Title page for ETD etd-0124103-165322

Type of Document Dissertation
Author Kassenga, Gabriel Roderick
URN etd-0124103-165322
Title Treatment of Chlorinated Volatile Organic Compounds Using Wetland Systems
Degree Doctor of Philosophy (Ph.D.)
Department Civil and Environmental Engineering
Advisory Committee
Advisor Name Title
John H. Pardue Committee Chair
Clinton S. Willson Committee Member
Donald D. Adrian Committee Member
William M. Moe Committee Member
Paul S. Russo Dean's Representative
  • chlorinated volatile organic compounds
  • dechlorinating organisms
  • dechlorination
  • sorption
  • natural and constructed wetlands
Date of Defense 2002-12-10
Availability unrestricted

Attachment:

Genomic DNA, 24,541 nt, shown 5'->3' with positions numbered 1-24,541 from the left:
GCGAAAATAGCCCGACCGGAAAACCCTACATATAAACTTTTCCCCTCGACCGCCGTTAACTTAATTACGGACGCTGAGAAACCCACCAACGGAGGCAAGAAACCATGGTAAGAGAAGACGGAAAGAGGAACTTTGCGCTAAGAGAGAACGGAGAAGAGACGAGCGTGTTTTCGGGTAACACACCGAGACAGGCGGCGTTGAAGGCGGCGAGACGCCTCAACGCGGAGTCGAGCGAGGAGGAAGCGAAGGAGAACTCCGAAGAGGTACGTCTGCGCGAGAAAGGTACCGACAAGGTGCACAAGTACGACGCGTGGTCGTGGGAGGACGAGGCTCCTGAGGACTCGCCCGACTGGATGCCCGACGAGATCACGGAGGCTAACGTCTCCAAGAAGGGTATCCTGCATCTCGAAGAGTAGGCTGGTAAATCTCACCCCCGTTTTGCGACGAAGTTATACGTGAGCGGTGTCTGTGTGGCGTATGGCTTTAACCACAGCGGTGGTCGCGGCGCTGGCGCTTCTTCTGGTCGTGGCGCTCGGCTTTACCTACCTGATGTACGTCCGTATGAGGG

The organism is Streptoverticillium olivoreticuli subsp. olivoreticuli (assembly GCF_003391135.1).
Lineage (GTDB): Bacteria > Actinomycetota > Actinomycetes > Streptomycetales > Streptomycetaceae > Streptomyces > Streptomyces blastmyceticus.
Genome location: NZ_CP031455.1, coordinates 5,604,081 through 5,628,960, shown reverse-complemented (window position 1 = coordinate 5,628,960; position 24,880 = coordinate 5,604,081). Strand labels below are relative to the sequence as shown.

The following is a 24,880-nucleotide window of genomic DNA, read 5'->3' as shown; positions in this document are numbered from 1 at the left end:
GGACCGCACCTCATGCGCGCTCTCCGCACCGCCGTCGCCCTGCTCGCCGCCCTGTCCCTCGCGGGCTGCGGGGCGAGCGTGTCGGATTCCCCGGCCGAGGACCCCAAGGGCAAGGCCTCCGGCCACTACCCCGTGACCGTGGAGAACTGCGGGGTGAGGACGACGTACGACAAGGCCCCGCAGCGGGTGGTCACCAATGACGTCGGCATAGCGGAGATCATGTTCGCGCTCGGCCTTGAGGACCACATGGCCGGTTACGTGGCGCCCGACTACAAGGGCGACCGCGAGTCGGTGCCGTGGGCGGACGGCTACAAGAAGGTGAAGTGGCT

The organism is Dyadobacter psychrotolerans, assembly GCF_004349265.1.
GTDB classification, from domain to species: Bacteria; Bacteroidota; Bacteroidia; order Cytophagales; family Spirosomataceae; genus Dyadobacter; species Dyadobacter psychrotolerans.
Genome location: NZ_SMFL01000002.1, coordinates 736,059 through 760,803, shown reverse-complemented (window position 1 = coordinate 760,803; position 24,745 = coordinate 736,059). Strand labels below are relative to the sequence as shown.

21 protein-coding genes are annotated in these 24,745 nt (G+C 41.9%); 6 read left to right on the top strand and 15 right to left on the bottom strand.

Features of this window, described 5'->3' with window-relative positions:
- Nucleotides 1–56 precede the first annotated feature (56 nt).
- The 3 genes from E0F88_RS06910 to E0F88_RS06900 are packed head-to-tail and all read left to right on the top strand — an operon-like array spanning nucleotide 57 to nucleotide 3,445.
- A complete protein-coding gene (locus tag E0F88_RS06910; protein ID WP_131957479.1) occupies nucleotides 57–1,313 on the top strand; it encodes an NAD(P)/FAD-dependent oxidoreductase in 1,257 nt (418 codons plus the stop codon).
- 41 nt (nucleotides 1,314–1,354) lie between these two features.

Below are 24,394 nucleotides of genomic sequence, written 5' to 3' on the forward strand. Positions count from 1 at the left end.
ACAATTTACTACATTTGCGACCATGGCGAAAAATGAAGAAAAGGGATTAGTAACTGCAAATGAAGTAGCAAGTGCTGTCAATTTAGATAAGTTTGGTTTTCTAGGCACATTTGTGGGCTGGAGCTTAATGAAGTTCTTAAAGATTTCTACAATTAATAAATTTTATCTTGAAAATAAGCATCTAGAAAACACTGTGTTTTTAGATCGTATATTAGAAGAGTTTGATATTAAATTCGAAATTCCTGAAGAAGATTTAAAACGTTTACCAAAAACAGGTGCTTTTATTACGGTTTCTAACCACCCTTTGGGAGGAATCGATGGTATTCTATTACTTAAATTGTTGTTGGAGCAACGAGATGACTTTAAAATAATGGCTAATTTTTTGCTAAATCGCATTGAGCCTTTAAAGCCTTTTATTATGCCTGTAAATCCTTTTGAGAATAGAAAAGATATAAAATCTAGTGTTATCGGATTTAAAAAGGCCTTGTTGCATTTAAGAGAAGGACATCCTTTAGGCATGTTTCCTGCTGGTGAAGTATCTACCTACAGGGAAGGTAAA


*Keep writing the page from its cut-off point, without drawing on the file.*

Bench-scale continuous vertical flow column and microcosm studies were conducted to investigate the attenuation potential of chlorinated volatile organic compounds (CVOCs) in constructed wetland soil mixtures prepared from peat, compost and sand and in a pristine natural freshwater wetland soil. The study also determined geotechnical properties of potential synthetic peat mixtures for construction of treatment wetlands for CVOCs. Trichloroethene (TCE), cis-1,2-dichloroethene (cis-1,2-DCE) and 1,2-dichloroethane (1,2-DCA) were the main test chemicals used during the studies. Based on geotechnical and sorption characteristics, two mixtures (one comprised of sand and peat and the other comprised of sand, peat and compost product) were selected out of ten potential soil mixtures for column and sorption studies as the most promising materials for construction of the wetland. Faster removal kinetics and higher sorption potential were observed in peat/compost/sand mixture than in peat/sand mixture for all pollutants tested. Degradation kinetics of cis-1,2-DCE and 1,2-DCA were observed to be fastest under methanogenesis followed by sulfate-and sulfite-reducing conditions. Detection of the 16S rDNA gene of Dehalococcoides sp. via DNA extraction, PCR amplification, cloning and sequencing was directly correlated with complete dechlorination of TCE and cis-1,2-DCE to ethene. Two steady-state solute transport models were used to model TCE attenuation in natural and constructed wetland mesocosms, one equation had a dispersion term whereas another equation ignored the dispersion effects. Both models were able to capture the spatial concentration trends of TCE in the soil columns equally well. However, the model without the dispersion term underestimated the TCE removal rate constant by a factor of at least two compared with the other model. TCE attenuation rate constants were observed to be significantly faster in the constructed wetland columns than in the natural wetland columns. Model simulations indicated that attenuation of TCE in the constructed wetland columns was controlled by biodegradation whereas both sorption and biodegradation were equally important removal mechanisms in the natural wetland columns. The results of this study may be useful in establishing design information for treatment wetlands for CVOCs.
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